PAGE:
By Alan Dymock
Round 2 of the Six Nations is almost upon us. After a rip-roaring first weekend, there are three more tantalising fixtures. Scotland take on Italy, a fired-up France will clash with a wounded-Wales, before on Sunday, a confident England will take on a resurgent Ireland in Dublin. We look at a few talking points ahead of the action…
Can’t pass, won’t pass
After a less than accurate passing display from Jonathan Davies against Ireland last Saturday, the Scarlets’ skills coach Mark Jones said that the bullocking outside centre was “not a natural passer”.
Short on confidence and in dire need of some soothing balm for his stinging pride, Davies will not have been helped by the frank appraisal. Particularly as it will have come after days of agonisingly analysing his two passes into touch. However, Davies is not the only centre who will be in focus this weekend.
Lining up opposite Wales’ ‘baby rhino’ is a resurgent Mathieu Bastareaud, a man who would rather declare himself early for a high speed collision than lie to his body, trying to convince it that putting the ball through his hands is an option. Saturday at the Stade de France could be all about the big bang at 13 with the survivors around the centres deciding the score.
As well as this, Manu Tuilagi will have to make do with banging from the bench after Billy Twelvetrees’ impressive bow. However, England’s chunky centre is going to have to work pretty hard to command the spotlight again, should he be given some game time alongside the Gloucester man.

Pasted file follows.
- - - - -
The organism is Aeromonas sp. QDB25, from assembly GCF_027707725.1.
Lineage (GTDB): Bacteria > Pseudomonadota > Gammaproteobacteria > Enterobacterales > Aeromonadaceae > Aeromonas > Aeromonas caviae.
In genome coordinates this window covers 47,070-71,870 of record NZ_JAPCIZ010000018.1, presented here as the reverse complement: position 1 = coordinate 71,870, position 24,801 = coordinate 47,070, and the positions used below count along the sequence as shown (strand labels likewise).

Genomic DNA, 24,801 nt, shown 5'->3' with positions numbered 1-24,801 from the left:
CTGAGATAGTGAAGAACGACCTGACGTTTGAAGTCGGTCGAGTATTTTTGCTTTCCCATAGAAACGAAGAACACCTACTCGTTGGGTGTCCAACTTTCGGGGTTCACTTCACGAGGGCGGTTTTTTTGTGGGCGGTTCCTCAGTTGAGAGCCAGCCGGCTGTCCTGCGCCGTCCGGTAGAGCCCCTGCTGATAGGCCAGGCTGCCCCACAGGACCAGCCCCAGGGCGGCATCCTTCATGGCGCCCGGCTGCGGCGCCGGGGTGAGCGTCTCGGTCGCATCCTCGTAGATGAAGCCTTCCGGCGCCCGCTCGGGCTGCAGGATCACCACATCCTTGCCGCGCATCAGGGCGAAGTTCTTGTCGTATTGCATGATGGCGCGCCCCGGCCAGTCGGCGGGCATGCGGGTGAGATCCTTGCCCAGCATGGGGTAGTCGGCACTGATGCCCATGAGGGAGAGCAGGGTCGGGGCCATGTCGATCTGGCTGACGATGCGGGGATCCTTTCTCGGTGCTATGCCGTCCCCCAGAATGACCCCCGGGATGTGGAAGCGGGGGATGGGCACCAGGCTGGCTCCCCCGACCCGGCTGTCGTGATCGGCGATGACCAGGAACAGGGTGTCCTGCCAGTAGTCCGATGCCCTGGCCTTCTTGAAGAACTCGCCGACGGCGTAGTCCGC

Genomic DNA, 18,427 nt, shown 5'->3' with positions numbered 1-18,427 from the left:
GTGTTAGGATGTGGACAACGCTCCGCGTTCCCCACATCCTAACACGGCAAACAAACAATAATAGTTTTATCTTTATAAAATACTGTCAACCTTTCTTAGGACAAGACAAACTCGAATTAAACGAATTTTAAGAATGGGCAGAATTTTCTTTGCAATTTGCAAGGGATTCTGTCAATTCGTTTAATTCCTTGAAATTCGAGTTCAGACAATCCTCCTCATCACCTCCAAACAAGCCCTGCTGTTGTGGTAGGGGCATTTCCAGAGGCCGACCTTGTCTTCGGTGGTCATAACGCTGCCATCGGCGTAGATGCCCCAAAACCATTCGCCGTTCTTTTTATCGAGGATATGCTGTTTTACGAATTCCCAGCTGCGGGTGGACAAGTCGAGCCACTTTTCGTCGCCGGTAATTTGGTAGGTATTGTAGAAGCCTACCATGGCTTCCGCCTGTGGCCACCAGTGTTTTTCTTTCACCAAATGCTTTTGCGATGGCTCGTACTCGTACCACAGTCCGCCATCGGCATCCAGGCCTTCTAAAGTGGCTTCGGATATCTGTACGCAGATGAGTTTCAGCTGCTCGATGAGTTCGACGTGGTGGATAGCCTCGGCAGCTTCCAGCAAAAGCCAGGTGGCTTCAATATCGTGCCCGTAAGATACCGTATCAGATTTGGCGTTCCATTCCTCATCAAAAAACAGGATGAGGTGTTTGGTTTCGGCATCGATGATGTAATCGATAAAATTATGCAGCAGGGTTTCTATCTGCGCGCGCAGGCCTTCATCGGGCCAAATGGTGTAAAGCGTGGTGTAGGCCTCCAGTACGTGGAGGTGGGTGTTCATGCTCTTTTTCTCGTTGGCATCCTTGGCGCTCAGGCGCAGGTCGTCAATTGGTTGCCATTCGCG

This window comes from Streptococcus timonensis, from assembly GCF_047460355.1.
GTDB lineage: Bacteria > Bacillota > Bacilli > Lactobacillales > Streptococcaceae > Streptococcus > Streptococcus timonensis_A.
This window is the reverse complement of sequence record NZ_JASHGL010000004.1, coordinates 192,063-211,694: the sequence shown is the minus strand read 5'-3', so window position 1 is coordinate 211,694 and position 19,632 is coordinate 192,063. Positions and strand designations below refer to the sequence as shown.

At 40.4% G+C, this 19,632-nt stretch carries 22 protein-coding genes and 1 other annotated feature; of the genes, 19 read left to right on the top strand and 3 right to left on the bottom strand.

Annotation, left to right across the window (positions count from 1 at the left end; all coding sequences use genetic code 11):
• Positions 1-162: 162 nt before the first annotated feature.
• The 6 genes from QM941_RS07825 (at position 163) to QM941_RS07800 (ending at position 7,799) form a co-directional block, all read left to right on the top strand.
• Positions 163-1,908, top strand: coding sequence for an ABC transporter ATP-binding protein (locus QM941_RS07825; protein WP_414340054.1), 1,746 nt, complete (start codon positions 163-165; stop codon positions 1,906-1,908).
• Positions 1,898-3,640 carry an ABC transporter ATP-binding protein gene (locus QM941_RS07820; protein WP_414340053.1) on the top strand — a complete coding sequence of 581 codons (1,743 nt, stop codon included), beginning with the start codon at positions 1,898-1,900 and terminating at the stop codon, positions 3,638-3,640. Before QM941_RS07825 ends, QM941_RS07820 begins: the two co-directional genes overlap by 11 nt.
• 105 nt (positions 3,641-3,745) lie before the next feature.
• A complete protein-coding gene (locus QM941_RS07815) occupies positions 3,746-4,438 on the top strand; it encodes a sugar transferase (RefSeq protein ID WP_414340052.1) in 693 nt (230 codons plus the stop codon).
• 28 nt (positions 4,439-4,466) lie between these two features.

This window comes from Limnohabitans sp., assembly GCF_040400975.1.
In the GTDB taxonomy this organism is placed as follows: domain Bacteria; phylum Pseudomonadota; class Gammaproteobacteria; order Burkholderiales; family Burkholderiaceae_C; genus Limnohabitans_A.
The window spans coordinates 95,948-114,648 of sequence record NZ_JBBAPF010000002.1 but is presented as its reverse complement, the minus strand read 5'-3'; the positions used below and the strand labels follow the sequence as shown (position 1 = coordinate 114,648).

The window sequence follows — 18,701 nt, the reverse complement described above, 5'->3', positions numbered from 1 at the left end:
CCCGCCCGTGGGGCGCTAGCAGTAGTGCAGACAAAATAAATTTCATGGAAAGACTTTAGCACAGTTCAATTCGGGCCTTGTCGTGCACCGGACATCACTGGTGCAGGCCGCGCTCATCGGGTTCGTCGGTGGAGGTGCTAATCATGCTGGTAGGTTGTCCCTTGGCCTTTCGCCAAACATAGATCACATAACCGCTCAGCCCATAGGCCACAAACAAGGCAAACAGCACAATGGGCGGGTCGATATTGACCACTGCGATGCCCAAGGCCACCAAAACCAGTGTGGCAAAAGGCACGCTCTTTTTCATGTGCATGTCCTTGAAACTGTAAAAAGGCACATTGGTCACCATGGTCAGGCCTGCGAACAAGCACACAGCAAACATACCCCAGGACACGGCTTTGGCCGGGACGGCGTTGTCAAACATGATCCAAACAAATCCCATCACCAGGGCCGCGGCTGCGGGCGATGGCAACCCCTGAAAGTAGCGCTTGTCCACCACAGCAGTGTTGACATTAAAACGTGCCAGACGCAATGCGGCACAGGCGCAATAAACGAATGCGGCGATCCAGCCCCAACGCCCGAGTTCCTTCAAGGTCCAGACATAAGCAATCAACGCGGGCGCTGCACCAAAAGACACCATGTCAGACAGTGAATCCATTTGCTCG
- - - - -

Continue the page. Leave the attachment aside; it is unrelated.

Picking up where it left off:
Much has been made of the Irish choke tackle and how the men in green ever so aggressively coerce opposition ball carriers into involuntary mauls. Nevertheless, it must be pointed out that Wales were all choked up due to running high and direct and painfully flat to bear-like back rowers and the Heineken Cup’s most prolific turnover thief, Rory Best.
If England are to avoid making the same mistakes as Wales did in their first half against Ireland they need to avoid playing too narrow and too flat and they need to be prepared to trust the few hard-nosed players already at the ruck, without asking them to claw for ball.
More prevalent than the choke, though, is Ireland’s grabbing and twisting of men over the ball. England need to stay strong when they bend to get over a fallen man and they need to use auxiliary ruckers better than Wales did, holding off the judo-style clearers with more steel.
With almost every Frenchman spotted hands on head, quizzical look on the face and backsides smarting from an Italian spanking on Sunday, the rest of the rugby world seemed to yelp with delight.
This was not billed as the collapse of France, nor was it the freak result that people always feared would pop up. According to a smattering of experts this was Italy showing how much their rugby had improved. At the very least the result sent a warning to all the other Six Nations sides, many of whom thanked them for the display and cleared a wee spot at the top table.
For Scotland this is a concern. Italy have an in-form fly-half for the first time, well, since Diego Dominguez and their powerful back rows and pack grafters appear to be at their grizzly best. Will this be the first time in 14 seasons that Italy build something meaningful, or can Scotland tough it out?
Murrayfield could be the location where we see Italy finally fitting the bill and that must be a concern for the masses in attendance.